Saturday, October 18, 2014

Baching It At Upper Blue Lake

My wife was headed to Sacramento this morning to get her hair done and do a lunch/dinner with her BFF whom she hasn't seen in almost 10 years, so I figured that the only logical thing for me to do is go fishing. I think most of you would agree.

I've been chomping at the bit to get a little time up at Upper Blue Lake before winter sets in. I checked the weather report at 7:00 and it said "sunshine and blue skies" with a high of about 62 and winds 5 to 15 in South Lake Tahoe (closest place to Upper Blue Lake), so off I went.

Pulled out of the house at 7:45 and after a coffee stop (you know where) got to the lake just before 9:15. 

Did I mention that it was 28 degrees in South Shore (that's what we call South Lake Tahoe) this morning? Did I also mention that Upper Blue Lake is almost 2000 feet higher in elevation? That would make it 2000 feet colder than South Shore. And the 5 to 15 mph winds were (and this is just my opinion) sustained at 15 mph. It looked something like the photo below minus the snow. I let my wife take the camera with her so I was cameraless (that a real word?).

Please ignore the snow
On the road, just before you get to Lower Blue Lake, there are two or three (depending on whether they have water in them) small ponds (not deep enough for fish, maybe 3 inches deep) that I noticed had ice on them and frost on the grass around them. A definite omen of the winter to come.

Not to be deterred, I put on my heavy hoodie, gloves, and hat. For the most part, that took care of the cold and wind, but just in case, I did have my parka.

By 9:30 I had two lines in the water and a pink Kastmaster on my little Okuma. I was ready, but where were the fish? It was a little before 11:00 when the first hit came. Being cold and a little slow (I've got to use some excuse) I missed the hit and managed to get the hook and sinker jammed in the rocks. The first of many today. Shortly thereafter I got a hit on the other line and managed to bring this one to shore. It was a little 11 inch Rainbow and being lip hooked, put back for another day.

The next hit came right at Noon. As soon as I picked up the rod, I knew this one was larger than the first one. I got three or four good runs before I got it to the net. Again it was lipped hooked and a nice 14 inch Rainbow was put back for another day.  In between all that waiting, I did swing several Kastmasters in pink, silver, and gold, but that's all the Kastmasters did.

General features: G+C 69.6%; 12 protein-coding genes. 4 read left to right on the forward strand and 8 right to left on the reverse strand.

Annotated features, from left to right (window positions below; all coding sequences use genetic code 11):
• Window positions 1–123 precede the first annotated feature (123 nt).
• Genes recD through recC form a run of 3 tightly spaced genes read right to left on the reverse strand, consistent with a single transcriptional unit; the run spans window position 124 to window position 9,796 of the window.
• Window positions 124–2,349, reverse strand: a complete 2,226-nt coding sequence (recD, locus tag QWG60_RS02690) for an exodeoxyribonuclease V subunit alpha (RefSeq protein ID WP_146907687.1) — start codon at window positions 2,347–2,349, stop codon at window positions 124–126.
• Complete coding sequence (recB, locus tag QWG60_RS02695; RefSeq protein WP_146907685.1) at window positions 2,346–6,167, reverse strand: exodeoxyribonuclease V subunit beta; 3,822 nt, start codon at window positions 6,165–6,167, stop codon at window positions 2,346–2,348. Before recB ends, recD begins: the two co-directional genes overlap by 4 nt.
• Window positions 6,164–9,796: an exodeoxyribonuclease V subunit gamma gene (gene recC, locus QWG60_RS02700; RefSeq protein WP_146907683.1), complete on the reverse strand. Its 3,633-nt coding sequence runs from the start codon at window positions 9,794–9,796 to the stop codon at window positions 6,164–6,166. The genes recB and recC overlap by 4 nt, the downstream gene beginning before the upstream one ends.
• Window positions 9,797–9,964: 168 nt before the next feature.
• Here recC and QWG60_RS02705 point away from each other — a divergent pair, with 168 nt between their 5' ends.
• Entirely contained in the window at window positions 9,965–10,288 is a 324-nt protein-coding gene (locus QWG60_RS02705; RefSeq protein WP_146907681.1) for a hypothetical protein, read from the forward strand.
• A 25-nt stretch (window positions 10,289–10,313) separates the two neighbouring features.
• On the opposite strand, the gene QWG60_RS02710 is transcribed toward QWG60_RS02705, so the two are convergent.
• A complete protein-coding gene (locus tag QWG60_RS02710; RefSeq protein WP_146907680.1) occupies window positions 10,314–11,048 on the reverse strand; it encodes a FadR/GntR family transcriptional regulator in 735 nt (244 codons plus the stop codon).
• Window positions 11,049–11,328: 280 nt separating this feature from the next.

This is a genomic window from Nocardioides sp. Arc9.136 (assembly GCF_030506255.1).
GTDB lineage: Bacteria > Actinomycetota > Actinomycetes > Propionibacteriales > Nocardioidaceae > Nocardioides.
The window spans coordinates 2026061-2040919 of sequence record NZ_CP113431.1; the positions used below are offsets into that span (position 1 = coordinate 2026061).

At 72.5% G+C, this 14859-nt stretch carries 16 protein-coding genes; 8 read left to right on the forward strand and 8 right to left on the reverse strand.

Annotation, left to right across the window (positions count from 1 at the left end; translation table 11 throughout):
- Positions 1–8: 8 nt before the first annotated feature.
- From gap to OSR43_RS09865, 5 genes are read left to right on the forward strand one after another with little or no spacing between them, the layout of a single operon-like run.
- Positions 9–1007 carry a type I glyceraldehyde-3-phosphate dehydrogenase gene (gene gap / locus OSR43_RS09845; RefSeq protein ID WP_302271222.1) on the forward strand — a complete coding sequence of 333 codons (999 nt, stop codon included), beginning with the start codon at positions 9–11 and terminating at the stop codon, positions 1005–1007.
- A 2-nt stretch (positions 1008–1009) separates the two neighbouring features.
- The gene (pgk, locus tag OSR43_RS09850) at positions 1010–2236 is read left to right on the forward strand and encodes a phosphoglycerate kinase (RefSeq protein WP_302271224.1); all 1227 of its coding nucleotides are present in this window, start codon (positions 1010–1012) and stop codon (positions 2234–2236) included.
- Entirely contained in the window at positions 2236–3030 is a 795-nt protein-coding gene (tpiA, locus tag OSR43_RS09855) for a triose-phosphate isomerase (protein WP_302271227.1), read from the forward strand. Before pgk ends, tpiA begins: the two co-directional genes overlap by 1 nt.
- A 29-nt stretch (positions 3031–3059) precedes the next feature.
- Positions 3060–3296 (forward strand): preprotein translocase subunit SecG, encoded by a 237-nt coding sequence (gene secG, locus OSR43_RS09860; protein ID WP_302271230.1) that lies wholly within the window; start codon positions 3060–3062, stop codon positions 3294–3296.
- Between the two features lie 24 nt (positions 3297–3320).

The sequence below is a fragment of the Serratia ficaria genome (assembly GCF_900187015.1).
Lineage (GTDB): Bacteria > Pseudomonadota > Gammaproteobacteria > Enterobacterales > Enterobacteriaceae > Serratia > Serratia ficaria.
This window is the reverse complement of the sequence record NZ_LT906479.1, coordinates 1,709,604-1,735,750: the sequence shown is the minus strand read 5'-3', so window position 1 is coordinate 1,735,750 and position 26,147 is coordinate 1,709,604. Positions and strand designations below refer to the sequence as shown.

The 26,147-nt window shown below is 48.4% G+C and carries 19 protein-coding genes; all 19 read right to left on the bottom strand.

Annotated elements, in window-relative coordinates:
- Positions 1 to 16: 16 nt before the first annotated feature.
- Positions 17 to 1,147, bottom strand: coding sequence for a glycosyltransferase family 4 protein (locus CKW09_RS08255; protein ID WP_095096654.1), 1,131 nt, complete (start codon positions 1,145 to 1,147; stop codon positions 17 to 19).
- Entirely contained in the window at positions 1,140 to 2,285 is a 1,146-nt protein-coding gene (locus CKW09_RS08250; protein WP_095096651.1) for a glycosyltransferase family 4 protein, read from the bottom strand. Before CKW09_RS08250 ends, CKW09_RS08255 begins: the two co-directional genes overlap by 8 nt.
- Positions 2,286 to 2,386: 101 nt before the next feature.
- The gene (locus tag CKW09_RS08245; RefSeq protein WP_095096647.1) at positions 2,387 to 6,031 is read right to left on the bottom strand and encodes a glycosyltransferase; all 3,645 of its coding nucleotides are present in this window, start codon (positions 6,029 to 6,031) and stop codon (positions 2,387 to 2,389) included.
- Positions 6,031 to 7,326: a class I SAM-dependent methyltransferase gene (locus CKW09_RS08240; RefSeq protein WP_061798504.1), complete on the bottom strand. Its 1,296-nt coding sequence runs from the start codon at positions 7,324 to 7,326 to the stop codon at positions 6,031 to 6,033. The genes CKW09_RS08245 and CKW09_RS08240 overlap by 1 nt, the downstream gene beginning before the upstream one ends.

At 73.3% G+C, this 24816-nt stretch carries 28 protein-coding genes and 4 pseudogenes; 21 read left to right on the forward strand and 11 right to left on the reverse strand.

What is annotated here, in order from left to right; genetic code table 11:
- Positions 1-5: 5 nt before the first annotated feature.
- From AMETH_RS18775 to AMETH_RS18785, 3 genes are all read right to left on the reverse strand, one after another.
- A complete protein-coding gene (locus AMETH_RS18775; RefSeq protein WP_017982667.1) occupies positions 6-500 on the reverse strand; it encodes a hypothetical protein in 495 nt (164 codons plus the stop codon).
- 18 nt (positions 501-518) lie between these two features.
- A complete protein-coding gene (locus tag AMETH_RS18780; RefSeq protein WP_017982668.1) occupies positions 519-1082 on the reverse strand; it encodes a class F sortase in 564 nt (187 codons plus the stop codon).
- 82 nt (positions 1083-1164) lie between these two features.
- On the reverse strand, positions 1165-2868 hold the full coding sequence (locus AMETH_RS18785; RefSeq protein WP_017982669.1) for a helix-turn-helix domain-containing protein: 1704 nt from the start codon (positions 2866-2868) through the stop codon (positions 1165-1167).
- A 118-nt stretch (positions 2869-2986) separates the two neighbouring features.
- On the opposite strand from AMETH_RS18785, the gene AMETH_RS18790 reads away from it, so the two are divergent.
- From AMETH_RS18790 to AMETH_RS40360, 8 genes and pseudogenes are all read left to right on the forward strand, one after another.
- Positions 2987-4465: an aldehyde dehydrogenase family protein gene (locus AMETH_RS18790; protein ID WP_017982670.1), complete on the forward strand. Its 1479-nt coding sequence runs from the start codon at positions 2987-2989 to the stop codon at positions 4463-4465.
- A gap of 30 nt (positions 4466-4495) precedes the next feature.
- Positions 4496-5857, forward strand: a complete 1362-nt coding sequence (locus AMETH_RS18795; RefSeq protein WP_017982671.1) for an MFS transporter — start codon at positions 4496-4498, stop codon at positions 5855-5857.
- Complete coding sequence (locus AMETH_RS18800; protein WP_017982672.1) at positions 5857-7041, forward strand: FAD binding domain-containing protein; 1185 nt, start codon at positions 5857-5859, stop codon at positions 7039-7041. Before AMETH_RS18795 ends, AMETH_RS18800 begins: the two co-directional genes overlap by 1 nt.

Since my wife was going to be gone all day and probably into the night, the day was mine. Around 1:00 pm I decided to take some of my gear up to the truck because I had lot there and I would have had to take a couple trips to get it all back to the truck anyway.

I was just at the top of the hill by the truck and all of a sudden, I was on the ground. I must have tripped over a rock or something, but at 68, THAT HURTS. For sure, that put the skids on the rest of the day. Even with a "stupid" pill, I was going to hurt so I figured that I'd better get the rest of my gear while I still could.

A walk down, a careful walk back up the hill and my bachelor day of fishing came to an end.

I hate when that happens.   


  1. Mark, sounds like a good hot tub of water might be a fine idea while the wife is out to top off your day. Hey, at least you did catch a few before that rock up and grabbed you and knocked you down. By the way, I would take cameraless over fishless any time!

    1. Once she got home, she had plenty to say about my little trip especially since the last one was so recent.

  2. Mel's suggestion sounds like good medicine. I am glad to hear you made good use of the time, but sorry that rock knocked you down.

    1. And, the rock came out of nowhere. That's the bad part.

  3. My brother gave me a wading staff for my old age. Maybe we should use it all the time. Hope your aches and pains are minimal.

  4. A wading staff or a good stout branch, it helps.
    We don't heal as fast anymore.

    1. As a reply to both Jim and Alan, when you have an ice chest and net in one hand and a fishing rod and net handle extension in the other, the need for a third hand for the wading staff (I have one) would come in handy. The last trip up was my chair, two poles, and tackle box. Still need a third hand.